Dr. Fernando Cardenas stands with his horse Quincy outside of the main horse barn and veterinary facility at 3H Equine Veterinary Services in New Hill, North Carolina.

Dr. Fernando Cardenas stands with his horse Quincy outside of the main horse barn and veterinary facility at 3H Equine Veterinary Services in New Hill, North Carolina.

North Carolina’s equine industry is galloping its way to growth.

Rooted deep in the state’s agricultural history, equines have an annual impact of $1.9 billion. Although horse usage in agriculture has decreased across the nation in past decades, the animal still has a significant role on North Carolina farms.

Not only that, business is booming for North Carolina horses playing roles in both sport and entertainment.

“Our industry is growing, and we anticipate even more growth,” says Executive Director Sue Gray of the North Carolina Horse Council.

The council diligently works on policies, laws, rules and regulations impacting equines.

“North Carolina ranks in the top 10 states in the nation for its equine industry,” Gray adds.

From the Horse’s Mouth

Equine activity is found in all 100 of North Carolina’s counties, with about 53,000 operations and households owning 306,000 equines, including horses, ponies, donkeys, mules and burros. However, that number is likely to increase because the state itself is growing. As new people move in, horses and other equines are moving in as well.

“Horses follow people,” Gray says. “As people move to North Carolina, many bring their horses with them.”

Historically, horses have been primarily used in agriculture for labor-intensive activities, helping to pull plows and wagons. Horses are still working the farm today, but they are increasingly part of recreational activities like riding and showing.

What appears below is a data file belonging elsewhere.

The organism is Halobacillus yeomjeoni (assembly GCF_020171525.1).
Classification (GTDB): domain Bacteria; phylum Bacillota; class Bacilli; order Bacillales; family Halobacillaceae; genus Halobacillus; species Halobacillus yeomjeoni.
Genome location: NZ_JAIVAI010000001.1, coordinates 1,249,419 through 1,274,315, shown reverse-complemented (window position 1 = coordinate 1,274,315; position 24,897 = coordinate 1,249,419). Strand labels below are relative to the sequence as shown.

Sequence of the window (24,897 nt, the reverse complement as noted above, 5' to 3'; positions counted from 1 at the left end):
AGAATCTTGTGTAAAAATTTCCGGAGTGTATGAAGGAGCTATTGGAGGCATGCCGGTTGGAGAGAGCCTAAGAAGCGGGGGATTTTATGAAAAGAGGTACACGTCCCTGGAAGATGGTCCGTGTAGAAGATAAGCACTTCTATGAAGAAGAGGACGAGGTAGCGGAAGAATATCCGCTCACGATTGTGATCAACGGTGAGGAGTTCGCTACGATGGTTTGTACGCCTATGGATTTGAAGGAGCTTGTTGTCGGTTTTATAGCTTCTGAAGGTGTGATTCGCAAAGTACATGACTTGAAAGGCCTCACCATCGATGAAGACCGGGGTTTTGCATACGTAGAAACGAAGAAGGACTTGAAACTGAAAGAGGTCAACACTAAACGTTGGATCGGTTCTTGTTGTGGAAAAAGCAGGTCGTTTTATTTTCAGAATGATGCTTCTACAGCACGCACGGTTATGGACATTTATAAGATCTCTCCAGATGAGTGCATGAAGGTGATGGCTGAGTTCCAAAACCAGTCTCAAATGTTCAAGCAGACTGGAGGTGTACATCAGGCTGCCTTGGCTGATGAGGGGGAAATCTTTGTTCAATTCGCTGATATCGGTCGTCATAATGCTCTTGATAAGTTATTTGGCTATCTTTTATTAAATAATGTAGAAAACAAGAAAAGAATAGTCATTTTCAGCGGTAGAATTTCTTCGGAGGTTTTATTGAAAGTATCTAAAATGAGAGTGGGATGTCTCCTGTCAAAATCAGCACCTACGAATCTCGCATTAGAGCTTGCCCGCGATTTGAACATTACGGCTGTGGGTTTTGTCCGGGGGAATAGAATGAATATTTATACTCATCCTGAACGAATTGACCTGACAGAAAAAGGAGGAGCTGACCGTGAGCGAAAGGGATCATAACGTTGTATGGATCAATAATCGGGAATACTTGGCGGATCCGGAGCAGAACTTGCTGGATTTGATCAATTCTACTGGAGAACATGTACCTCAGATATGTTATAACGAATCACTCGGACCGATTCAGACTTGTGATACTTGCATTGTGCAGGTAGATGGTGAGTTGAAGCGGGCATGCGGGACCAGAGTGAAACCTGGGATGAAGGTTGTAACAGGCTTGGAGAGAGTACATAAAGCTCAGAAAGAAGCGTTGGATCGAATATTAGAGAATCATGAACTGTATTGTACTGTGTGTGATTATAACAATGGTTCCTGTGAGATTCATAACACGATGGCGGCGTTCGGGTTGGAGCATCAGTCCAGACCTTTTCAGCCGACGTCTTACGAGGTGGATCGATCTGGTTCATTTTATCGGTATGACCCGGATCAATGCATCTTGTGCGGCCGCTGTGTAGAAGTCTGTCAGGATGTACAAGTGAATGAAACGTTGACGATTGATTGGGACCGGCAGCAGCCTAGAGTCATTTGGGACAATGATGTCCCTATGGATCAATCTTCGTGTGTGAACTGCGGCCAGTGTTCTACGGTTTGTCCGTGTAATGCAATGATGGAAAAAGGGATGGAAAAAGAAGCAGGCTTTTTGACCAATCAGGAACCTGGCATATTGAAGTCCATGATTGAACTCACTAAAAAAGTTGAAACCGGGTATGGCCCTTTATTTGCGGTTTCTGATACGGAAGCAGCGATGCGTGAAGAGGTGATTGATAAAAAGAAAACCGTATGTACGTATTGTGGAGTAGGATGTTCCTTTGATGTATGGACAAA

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“We have horses who are show animals at both open and breed shows throughout North Carolina,” Gray says. “Plus, we have a huge recreational trails population, with horses used for outdoor activities.”

Previous page: Dr. Fernando Cardenas often competes in show jumping with his horse, Quincy Car. This page: Dr. Cardenas examines Elizabeth Carr’s horse, Reggie, in front of the main horse barn and veterinary facility at 3H Equine Veterinary Services in New Hill, N.C.

Dr. Cardenas examines Elizabeth Carr’s horse, Reggie, in front of the main horse barn and veterinary facility at 3H Equine Veterinary Services in New Hill, N.C.

Equines also play a big part in local education, helping teach 4-H’ers about agriculture through 25,000 horse projects. North Carolina has the second-largest 4-H program in the U.S.

While the official state horse is the Colonial Spanish Mustang, the most common breed is the American Quarter Horse. Others include the Thoroughbred, American Paint and Arabian.

“We have almost every breed located within North Carolina,” Gray says. “We have a good diversity among our industry.”

With a burgeoning equine industry comes a need for more professionals to help care for the animals, and the state offers many educational opportunities, leading to careers in the industry. North Carolina State University (NCSU) has an undergraduate program in animal science emphasizing equine studies as well as a large Equine Educational Center. In addition, NCSU’s College of Veterinary Medicine has a heavy focus on equines. Other excellent programs are available at Martin Community College and St. Andrews College.

For the Love of Horses

Longtime equine veterinarian Dr. Fernando Cardenas received his degree from NCSU in 1997. His love of horses started as a child, growing up on a horse farm and working with horses all his life. After graduation, he opened 3H Veterinary Services in New Hill, where he and his staff are trained beyond traditional equine medicine to include advanced dentistry and lameness, plus acupuncture, chiropractic, Kinesio taping technique, massage and more.

“I see the sport horse aspect of the industry growing, and equine veterinarians are seeing that,” Cardenas says.

His own practice features an equine rehabilitation facility, one of few in the state. According to Cardenas, there is a growing need to rehab top athletes.

“With the amount of population growth happening here, there will be more people who will want to have horses and compete with them,” he says.